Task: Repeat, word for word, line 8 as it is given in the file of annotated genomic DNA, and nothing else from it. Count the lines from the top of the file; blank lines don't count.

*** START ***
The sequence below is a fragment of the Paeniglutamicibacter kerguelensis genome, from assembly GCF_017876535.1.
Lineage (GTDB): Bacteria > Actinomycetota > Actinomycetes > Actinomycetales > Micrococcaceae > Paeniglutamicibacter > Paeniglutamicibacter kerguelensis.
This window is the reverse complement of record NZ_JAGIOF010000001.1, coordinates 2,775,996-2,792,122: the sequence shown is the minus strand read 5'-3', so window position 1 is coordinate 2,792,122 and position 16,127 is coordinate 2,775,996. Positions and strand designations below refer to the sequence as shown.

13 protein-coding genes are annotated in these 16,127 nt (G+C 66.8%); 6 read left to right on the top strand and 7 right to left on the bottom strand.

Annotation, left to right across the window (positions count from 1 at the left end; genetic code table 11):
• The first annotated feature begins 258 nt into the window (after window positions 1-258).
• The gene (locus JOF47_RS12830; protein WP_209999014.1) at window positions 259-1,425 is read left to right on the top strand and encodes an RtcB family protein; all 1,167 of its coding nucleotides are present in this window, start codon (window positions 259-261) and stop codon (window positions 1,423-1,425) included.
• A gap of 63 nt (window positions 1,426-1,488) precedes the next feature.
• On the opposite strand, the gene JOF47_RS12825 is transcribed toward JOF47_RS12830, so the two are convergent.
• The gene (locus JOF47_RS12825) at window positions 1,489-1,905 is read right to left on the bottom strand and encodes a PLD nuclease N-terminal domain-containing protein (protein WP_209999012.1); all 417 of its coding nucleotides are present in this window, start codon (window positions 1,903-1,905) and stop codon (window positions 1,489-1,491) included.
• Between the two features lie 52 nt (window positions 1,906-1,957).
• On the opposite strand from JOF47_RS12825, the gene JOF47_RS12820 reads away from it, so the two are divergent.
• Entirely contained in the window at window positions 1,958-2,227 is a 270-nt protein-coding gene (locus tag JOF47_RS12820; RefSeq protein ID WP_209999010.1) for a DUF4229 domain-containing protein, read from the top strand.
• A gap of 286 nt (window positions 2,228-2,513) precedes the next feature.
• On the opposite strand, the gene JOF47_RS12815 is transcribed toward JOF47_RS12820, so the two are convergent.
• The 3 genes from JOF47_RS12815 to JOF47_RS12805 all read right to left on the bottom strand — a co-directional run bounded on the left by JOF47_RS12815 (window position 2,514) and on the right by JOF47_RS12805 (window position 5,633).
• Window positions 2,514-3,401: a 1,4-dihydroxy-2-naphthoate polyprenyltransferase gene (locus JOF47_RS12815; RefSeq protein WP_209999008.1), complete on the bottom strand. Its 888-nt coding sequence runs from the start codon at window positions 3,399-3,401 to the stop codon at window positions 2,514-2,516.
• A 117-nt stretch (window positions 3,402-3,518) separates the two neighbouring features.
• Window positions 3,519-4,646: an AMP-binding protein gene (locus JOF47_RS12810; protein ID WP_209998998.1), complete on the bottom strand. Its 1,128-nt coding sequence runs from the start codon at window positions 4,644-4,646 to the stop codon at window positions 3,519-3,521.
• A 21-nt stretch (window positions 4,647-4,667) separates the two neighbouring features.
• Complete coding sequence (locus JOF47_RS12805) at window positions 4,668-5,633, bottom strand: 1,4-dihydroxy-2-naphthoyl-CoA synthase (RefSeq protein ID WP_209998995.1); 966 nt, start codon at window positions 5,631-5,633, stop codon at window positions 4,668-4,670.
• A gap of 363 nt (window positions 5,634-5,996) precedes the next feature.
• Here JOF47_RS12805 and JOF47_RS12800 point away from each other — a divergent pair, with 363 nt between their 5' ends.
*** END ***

• A gap of 63 nt (window positions 1,426-1,488) precedes the next feature.